On that score, Lardner doesn't need to take a back seat to any of the legion who took up where he left off and carried pieces of his basic approach to every level of writing from the very highest brow to the very lowest, or, for that matter, to anyone who left off where he took up (up to and including Mark Twain).

Because over and over again, what anyone who trails along with Lardner keeps hearing is the uniquely American voice, couched in language that is often smarter than it seems (perhaps never more so than when it is proceeding from the mouths of bumpkins) but never too smart for its own good.

Some of Lardner's special mix of pertinence and impertinence is highly specific.

Read his descriptions of Ty Cobb's effects on both the sheer physical mechanics and the specific psychological atmosphere of an early twentieth century baseball game--told in the voice of an old timer instructing a rookie who's a little full of himself--and you can easily spot the links to Michael Jordan or Tiger Woods in our own time: "If the game's rotten or not, it don't make no diff'rence, and it don't make a whole lot even if he's havin' a bad day. They's somethin' fascinatin' in just lookin' at the baby."

Read him on a certain brand of social climber and you meet heartland versions of Paris Hilton or the Kardashian girls a century earlier: "The next thing they done was run over to Chi and buy all the party dresses that was vacant. Then they come back to South Bend and wished somebody would give a party." (Though, to be fair, Lardner's socialites discover their limits and finding, over and over, the poignancy of those limits is one of the special gifts that marks him off from even the best "humorists." He begins where most satirists end.)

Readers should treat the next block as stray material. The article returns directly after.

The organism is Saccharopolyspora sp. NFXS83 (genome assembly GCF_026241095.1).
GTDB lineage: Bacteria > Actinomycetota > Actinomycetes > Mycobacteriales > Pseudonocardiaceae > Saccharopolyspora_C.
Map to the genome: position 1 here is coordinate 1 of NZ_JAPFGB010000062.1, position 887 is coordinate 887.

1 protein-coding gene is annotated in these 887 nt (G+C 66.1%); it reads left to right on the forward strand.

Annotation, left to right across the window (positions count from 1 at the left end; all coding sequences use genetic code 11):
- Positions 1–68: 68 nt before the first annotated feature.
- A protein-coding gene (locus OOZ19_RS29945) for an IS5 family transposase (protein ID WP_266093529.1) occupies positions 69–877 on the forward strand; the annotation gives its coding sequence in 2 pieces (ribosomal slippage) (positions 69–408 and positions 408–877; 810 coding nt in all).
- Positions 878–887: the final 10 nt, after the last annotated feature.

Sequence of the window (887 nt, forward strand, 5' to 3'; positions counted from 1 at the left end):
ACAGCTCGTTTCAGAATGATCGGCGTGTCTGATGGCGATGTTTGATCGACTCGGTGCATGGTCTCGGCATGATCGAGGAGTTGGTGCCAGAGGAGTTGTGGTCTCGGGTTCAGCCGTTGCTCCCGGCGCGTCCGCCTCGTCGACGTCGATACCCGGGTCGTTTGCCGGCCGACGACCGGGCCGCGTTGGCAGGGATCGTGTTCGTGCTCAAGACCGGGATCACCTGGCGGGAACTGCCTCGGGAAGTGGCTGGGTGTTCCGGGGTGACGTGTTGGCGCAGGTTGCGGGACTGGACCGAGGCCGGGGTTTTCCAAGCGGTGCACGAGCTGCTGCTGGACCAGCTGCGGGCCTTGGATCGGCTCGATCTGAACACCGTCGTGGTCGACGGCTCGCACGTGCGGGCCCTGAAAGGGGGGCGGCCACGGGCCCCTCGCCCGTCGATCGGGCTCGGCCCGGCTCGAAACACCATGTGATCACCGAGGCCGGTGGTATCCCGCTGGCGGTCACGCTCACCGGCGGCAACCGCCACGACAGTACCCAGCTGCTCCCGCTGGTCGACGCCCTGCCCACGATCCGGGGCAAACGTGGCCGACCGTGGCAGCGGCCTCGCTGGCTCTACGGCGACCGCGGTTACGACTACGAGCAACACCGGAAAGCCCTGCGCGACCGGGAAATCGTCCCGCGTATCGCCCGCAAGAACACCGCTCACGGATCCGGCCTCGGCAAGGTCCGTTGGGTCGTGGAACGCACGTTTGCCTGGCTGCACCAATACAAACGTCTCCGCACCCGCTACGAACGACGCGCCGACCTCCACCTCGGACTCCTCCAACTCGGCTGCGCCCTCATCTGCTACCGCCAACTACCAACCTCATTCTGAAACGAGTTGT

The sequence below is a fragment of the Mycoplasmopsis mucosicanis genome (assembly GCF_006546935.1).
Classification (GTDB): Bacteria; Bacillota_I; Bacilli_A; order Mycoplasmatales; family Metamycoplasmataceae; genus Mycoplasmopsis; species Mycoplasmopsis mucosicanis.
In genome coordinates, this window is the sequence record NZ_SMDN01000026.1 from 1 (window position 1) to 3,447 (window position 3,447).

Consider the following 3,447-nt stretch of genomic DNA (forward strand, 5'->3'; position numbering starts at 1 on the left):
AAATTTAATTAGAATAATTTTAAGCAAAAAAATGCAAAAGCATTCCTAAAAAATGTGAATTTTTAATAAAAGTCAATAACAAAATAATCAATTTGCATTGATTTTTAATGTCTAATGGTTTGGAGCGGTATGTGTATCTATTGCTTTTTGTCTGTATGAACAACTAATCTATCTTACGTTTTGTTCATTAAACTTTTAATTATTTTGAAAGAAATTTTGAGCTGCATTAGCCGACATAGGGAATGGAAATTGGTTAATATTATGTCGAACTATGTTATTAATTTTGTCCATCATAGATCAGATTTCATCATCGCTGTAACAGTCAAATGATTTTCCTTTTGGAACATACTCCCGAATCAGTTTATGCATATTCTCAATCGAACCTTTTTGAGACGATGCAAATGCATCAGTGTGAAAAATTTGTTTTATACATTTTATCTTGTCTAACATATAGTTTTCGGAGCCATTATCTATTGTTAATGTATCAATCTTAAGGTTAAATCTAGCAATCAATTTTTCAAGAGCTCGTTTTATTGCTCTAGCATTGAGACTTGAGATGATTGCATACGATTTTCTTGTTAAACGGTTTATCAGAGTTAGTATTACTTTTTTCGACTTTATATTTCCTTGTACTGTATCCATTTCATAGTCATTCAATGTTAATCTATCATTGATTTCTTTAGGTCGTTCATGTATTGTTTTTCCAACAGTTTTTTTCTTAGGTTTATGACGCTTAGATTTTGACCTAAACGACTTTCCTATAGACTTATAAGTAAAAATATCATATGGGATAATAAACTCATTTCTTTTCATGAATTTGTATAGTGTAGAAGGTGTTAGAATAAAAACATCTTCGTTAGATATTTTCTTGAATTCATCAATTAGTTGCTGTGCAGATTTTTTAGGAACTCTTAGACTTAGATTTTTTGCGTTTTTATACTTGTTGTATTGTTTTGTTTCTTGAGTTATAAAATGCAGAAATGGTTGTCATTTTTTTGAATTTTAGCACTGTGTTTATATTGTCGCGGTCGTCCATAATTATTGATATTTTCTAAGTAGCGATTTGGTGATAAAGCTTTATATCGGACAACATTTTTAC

Read him on the Florida tourist experience--a "windin' jungle trail that was every bit as wild as the Art Institute"--and you realize that, no matter how many layers of slickness the movie studios have laid over the top of of my home state in the long decades since, the huckster essence is still resting there underneath.

Those are cultural touchstones, but he can hit closer to home as well.

The budding psychotic in "My Roomy" reminded me of Warren Zevon's "Excitable Boy"--you know, the one who dug up the girl he murdered and "built a cage with her bones." But because Lardner is never quite so over the top as that, his killer also brought up memories (as Zevon's song never has) of a kid named Chris, who I spent the longest hour of my life listening to when I was ten years old and standing in line for Little League tryouts and who was later cut from the team I made even though he was twice my size and, like the Roomy, could knock the cover off the ball.

I don't know where he is now, but, whereever he is, Lardner got me remembering him. And also hoping he--and whoever he ran into along the way--are okay.